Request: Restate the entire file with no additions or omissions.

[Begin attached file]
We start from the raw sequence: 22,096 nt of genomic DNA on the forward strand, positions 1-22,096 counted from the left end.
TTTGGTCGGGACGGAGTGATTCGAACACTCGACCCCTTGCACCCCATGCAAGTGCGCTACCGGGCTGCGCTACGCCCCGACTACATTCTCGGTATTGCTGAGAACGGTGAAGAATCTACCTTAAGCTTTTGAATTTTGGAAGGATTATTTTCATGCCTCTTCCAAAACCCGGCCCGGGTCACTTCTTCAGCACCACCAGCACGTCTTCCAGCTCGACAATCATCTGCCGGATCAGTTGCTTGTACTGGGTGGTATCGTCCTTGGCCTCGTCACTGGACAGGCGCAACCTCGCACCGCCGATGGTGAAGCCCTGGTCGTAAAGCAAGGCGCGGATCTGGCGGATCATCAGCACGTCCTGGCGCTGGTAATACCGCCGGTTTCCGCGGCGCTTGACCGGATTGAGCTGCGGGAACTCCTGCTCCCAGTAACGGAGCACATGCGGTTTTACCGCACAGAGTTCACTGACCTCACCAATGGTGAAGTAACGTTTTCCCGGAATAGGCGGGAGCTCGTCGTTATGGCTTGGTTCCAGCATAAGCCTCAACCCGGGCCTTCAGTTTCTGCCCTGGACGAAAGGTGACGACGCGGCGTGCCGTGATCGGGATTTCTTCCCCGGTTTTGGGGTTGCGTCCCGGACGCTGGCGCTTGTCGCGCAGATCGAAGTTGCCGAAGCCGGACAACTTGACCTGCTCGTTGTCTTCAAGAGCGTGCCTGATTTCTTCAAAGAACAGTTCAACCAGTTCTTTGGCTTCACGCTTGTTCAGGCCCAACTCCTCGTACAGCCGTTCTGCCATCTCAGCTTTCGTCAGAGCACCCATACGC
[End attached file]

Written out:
We start from the raw sequence: 22,096 nt of genomic DNA on the forward strand, positions 1-22,096 counted from the left end.
TTTGGTCGGGACGGAGTGATTCGAACACTCGACCCCTTGCACCCCATGCAAGTGCGCTACCGGGCTGCGCTACGCCCCGACTACATTCTCGGTATTGCTGAGAACGGTGAAGAATCTACCTTAAGCTTTTGAATTTTGGAAGGATTATTTTCATGCCTCTTCCAAAACCCGGCCCGGGTCACTTCTTCAGCACCACCAGCACGTCTTCCAGCTCGACAATCATCTGCCGGATCAGTTGCTTGTACTGGGTGGTATCGTCCTTGGCCTCGTCACTGGACAGGCGCAACCTCGCACCGCCGATGGTGAAGCCCTGGTCGTAAAGCAAGGCGCGGATCTGGCGGATCATCAGCACGTCCTGGCGCTGGTAATACCGCCGGTTTCCGCGGCGCTTGACCGGATTGAGCTGCGGGAACTCCTGCTCCCAGTAACGGAGCACATGCGGTTTTACCGCACAGAGTTCACTGACCTCACCAATGGTGAAGTAACGTTTTCCCGGAATAGGCGGGAGCTCGTCGTTATGGCTTGGTTCCAGCATAAGCCTCAACCCGGGCCTTCAGTTTCTGCCCTGGACGAAAGGTGACGACGCGGCGTGCCGTGATCGGGATTTCTTCCCCGGTTTTGGGGTTGCGTCCCGGACGCTGGCGCTTGTCGCGCAGATCGAAGTTGCCGAAGCCGGACAACTTGACCTGCTCGTTGTCTTCAAGAGCGTGCCTGATTTCTTCAAAGAACAGTTCAACCAGTTCTTTGGCTTCACGCTTGTTCAGGCCCAACTCCTCGTACAGCCGTTCTGCCATCTCAGCTTTCGTCAGAGCACCCATACGC